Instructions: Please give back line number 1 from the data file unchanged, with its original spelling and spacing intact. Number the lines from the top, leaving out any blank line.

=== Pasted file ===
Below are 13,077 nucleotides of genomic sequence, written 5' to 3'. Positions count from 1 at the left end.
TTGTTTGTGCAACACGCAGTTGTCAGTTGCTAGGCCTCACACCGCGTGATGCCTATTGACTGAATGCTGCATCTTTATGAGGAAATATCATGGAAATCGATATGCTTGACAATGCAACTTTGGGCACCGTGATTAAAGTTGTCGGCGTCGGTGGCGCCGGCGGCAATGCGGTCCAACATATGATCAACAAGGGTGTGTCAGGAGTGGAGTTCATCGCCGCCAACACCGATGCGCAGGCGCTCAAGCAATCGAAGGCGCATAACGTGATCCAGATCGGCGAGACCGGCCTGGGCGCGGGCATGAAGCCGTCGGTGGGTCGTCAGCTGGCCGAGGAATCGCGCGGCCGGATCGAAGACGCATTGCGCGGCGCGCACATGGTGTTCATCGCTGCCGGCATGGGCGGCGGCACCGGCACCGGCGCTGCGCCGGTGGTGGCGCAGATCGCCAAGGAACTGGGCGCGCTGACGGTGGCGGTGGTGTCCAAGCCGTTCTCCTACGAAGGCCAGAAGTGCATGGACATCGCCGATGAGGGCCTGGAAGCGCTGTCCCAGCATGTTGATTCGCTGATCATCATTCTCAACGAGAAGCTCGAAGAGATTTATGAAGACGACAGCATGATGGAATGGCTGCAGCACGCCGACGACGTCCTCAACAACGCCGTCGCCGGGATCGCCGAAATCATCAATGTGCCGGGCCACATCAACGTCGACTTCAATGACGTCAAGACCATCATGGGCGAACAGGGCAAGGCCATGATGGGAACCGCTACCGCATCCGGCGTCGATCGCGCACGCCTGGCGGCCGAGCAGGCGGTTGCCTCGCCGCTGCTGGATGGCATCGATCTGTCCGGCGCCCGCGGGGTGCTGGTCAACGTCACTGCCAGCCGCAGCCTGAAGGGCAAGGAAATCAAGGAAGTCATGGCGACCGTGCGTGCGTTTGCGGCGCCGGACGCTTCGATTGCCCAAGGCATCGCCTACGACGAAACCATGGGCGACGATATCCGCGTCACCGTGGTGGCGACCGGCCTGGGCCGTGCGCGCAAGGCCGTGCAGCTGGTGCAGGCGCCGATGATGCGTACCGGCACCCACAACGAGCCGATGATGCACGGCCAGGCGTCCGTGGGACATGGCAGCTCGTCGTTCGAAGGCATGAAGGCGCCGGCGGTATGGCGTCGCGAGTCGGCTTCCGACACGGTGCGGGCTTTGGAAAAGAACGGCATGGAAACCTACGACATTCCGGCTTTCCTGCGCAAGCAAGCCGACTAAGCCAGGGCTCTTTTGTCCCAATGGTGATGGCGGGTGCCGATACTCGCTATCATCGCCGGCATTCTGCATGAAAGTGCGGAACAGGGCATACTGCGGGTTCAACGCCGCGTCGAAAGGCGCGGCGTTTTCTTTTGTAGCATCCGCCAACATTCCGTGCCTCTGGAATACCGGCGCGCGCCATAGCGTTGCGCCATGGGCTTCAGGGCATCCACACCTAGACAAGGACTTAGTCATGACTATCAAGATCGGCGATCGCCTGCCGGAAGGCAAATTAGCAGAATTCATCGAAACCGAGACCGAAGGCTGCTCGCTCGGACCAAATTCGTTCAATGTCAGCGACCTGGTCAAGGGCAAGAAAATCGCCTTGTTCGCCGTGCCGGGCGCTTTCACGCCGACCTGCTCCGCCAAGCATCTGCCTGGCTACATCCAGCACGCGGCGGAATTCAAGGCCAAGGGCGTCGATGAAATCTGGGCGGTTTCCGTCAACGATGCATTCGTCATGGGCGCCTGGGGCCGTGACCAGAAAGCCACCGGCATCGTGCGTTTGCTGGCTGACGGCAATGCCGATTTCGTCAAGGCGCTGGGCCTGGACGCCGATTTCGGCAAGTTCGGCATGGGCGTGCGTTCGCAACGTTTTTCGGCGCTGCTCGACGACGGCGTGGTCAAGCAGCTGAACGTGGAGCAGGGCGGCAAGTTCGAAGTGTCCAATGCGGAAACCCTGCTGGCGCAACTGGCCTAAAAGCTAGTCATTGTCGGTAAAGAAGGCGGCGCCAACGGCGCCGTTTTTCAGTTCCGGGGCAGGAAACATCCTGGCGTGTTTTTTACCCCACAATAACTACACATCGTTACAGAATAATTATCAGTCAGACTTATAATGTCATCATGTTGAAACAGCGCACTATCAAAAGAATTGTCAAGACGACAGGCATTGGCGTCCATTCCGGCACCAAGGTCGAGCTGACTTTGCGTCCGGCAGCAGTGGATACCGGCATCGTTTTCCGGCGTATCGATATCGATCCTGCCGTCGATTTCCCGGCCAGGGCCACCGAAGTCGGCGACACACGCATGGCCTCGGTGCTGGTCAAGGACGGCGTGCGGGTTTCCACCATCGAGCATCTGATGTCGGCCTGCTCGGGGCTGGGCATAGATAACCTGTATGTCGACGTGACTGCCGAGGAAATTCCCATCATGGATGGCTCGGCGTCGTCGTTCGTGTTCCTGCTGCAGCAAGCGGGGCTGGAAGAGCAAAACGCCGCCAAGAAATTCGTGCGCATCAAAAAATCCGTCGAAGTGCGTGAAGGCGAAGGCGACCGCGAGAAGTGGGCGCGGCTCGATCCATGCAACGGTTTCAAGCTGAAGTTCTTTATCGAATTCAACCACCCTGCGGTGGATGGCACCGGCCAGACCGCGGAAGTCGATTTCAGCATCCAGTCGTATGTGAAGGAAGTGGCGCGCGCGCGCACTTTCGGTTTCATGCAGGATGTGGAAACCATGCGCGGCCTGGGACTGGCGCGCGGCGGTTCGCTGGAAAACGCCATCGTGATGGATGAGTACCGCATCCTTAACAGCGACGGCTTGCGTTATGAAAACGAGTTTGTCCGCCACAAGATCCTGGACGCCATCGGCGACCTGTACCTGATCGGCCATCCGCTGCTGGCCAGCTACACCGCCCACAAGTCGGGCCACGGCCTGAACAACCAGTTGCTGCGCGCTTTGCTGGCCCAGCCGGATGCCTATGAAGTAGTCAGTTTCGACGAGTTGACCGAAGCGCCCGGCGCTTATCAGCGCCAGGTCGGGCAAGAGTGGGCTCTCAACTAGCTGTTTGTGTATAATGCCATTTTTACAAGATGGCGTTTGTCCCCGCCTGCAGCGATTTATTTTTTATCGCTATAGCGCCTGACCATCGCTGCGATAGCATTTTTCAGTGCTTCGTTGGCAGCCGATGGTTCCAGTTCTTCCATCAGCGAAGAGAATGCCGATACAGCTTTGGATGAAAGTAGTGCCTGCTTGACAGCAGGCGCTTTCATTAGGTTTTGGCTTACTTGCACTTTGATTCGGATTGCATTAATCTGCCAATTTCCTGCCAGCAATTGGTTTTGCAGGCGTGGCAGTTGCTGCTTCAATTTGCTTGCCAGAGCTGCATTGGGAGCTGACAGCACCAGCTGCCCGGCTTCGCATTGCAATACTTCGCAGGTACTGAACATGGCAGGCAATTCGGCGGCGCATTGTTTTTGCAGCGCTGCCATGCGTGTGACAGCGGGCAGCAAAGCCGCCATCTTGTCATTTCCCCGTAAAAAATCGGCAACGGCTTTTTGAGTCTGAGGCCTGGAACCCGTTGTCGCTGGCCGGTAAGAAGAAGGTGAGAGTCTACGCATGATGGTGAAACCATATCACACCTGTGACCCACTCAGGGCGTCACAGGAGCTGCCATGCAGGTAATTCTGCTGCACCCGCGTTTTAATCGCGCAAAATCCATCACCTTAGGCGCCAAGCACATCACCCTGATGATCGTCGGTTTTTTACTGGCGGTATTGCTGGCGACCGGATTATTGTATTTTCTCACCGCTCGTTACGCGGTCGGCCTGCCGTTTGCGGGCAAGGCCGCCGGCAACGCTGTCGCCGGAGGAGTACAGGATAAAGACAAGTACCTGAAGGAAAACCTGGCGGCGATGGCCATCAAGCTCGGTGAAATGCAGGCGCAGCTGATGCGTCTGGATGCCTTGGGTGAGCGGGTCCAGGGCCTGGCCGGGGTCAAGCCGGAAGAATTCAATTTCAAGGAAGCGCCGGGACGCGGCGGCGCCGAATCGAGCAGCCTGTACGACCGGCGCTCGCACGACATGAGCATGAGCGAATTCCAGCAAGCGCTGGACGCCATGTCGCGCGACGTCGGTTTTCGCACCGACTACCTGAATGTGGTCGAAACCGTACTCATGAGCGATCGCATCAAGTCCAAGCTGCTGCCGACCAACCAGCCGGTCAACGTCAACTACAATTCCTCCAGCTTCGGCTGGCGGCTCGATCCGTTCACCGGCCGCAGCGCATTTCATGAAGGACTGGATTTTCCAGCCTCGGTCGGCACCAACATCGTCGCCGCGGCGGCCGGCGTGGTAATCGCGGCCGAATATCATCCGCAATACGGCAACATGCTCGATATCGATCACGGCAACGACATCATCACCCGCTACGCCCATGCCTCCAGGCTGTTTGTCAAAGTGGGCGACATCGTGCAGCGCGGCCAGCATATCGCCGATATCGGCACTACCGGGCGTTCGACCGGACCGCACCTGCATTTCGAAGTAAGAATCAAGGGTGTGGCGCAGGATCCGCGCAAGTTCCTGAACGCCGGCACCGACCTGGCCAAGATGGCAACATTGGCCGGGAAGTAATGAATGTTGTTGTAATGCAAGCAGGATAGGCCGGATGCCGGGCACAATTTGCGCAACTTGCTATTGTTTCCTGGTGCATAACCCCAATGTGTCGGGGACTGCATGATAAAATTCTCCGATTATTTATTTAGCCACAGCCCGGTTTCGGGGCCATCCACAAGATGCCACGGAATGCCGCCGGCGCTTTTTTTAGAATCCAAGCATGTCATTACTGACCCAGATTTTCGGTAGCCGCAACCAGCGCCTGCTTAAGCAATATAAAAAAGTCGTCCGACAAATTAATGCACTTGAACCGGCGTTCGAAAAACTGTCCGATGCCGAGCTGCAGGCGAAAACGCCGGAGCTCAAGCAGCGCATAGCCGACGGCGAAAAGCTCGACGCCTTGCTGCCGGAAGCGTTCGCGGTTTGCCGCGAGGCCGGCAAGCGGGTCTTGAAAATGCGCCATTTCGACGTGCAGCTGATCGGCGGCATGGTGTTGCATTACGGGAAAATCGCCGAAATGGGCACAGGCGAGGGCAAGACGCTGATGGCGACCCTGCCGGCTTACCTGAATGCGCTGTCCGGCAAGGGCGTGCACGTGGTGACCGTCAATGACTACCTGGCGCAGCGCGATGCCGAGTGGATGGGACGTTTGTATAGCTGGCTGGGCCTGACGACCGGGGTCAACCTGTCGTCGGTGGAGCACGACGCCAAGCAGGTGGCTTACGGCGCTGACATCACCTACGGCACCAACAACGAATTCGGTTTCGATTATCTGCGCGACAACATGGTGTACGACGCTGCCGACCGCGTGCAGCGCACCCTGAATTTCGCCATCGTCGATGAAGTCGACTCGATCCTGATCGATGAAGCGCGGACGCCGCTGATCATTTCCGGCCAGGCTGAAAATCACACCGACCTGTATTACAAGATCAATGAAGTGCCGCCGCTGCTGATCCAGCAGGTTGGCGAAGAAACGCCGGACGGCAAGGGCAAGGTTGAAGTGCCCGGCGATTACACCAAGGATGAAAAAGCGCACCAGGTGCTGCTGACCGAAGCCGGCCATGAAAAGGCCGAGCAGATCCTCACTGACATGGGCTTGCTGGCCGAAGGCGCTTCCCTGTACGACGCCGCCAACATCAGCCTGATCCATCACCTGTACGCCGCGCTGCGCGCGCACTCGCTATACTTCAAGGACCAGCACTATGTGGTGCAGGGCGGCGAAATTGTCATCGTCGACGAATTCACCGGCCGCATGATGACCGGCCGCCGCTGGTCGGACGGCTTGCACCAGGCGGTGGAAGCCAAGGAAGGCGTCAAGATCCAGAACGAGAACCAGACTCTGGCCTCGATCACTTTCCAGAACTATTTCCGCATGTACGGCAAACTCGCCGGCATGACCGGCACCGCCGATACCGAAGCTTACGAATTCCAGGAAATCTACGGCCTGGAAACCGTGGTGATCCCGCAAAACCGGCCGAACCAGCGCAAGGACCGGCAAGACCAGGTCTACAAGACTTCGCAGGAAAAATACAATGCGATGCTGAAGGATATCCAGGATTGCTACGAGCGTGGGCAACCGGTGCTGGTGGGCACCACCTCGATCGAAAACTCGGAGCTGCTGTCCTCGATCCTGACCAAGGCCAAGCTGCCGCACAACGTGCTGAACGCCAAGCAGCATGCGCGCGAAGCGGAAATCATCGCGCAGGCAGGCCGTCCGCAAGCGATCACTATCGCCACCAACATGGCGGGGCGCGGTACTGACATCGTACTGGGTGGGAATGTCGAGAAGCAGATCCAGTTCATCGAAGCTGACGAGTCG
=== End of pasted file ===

Below are 13,077 nucleotides of genomic sequence, written 5' to 3'. Positions count from 1 at the left end.